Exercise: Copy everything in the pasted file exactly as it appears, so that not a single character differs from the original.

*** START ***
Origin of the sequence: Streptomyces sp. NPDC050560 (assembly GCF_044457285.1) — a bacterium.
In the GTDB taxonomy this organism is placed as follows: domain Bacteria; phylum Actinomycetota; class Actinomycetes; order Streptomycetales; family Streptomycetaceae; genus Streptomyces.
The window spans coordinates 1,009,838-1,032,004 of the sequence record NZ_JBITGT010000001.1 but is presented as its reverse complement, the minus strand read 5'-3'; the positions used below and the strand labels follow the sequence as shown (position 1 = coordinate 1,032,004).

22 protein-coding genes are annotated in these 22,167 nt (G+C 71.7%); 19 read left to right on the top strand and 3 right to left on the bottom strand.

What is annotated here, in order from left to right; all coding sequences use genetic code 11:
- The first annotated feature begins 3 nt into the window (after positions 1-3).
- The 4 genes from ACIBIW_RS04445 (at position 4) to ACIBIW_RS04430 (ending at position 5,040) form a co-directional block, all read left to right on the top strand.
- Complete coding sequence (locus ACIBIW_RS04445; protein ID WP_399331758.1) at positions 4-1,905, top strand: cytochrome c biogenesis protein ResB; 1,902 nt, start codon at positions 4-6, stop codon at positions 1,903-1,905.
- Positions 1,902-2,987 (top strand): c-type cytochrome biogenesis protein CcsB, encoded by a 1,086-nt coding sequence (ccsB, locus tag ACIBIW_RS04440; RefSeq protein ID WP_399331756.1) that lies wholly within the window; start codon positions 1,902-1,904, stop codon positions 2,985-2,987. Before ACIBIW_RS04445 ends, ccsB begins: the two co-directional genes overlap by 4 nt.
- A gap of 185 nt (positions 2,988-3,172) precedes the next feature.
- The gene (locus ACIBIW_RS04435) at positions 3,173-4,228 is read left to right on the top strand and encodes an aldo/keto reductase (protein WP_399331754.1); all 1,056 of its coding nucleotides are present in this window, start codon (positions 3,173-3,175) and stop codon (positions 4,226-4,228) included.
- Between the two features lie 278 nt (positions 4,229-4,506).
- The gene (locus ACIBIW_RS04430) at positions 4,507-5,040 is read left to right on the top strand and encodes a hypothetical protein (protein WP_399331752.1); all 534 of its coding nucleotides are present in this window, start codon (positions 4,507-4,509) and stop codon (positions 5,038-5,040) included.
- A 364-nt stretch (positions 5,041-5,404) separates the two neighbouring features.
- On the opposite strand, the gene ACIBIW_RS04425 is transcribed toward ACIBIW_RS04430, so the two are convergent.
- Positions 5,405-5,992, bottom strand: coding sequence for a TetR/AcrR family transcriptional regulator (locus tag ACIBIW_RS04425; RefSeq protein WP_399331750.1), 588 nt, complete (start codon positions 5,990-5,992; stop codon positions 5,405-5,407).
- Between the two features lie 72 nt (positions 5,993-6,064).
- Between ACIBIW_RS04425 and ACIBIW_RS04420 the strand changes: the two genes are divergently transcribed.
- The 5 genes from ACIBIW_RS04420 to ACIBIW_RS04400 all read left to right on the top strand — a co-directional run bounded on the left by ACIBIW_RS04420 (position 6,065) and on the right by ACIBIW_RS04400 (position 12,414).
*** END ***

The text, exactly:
Origin of the sequence: Streptomyces sp. NPDC050560 (assembly GCF_044457285.1) — a bacterium.
In the GTDB taxonomy this organism is placed as follows: domain Bacteria; phylum Actinomycetota; class Actinomycetes; order Streptomycetales; family Streptomycetaceae; genus Streptomyces.
The window spans coordinates 1,009,838-1,032,004 of the sequence record NZ_JBITGT010000001.1 but is presented as its reverse complement, the minus strand read 5'-3'; the positions used below and the strand labels follow the sequence as shown (position 1 = coordinate 1,032,004).

22 protein-coding genes are annotated in these 22,167 nt (G+C 71.7%); 19 read left to right on the top strand and 3 right to left on the bottom strand.

What is annotated here, in order from left to right; all coding sequences use genetic code 11:
- The first annotated feature begins 3 nt into the window (after positions 1-3).
- The 4 genes from ACIBIW_RS04445 (at position 4) to ACIBIW_RS04430 (ending at position 5,040) form a co-directional block, all read left to right on the top strand.
- Complete coding sequence (locus ACIBIW_RS04445; protein ID WP_399331758.1) at positions 4-1,905, top strand: cytochrome c biogenesis protein ResB; 1,902 nt, start codon at positions 4-6, stop codon at positions 1,903-1,905.
- Positions 1,902-2,987 (top strand): c-type cytochrome biogenesis protein CcsB, encoded by a 1,086-nt coding sequence (ccsB, locus tag ACIBIW_RS04440; RefSeq protein ID WP_399331756.1) that lies wholly within the window; start codon positions 1,902-1,904, stop codon positions 2,985-2,987. Before ACIBIW_RS04445 ends, ccsB begins: the two co-directional genes overlap by 4 nt.
- A gap of 185 nt (positions 2,988-3,172) precedes the next feature.
- The gene (locus ACIBIW_RS04435) at positions 3,173-4,228 is read left to right on the top strand and encodes an aldo/keto reductase (protein WP_399331754.1); all 1,056 of its coding nucleotides are present in this window, start codon (positions 3,173-3,175) and stop codon (positions 4,226-4,228) included.
- Between the two features lie 278 nt (positions 4,229-4,506).
- The gene (locus ACIBIW_RS04430) at positions 4,507-5,040 is read left to right on the top strand and encodes a hypothetical protein (protein WP_399331752.1); all 534 of its coding nucleotides are present in this window, start codon (positions 4,507-4,509) and stop codon (positions 5,038-5,040) included.
- A 364-nt stretch (positions 5,041-5,404) separates the two neighbouring features.
- On the opposite strand, the gene ACIBIW_RS04425 is transcribed toward ACIBIW_RS04430, so the two are convergent.
- Positions 5,405-5,992, bottom strand: coding sequence for a TetR/AcrR family transcriptional regulator (locus tag ACIBIW_RS04425; RefSeq protein WP_399331750.1), 588 nt, complete (start codon positions 5,990-5,992; stop codon positions 5,405-5,407).
- Between the two features lie 72 nt (positions 5,993-6,064).
- Between ACIBIW_RS04425 and ACIBIW_RS04420 the strand changes: the two genes are divergently transcribed.
- The 5 genes from ACIBIW_RS04420 to ACIBIW_RS04400 all read left to right on the top strand — a co-directional run bounded on the left by ACIBIW_RS04420 (position 6,065) and on the right by ACIBIW_RS04400 (position 12,414).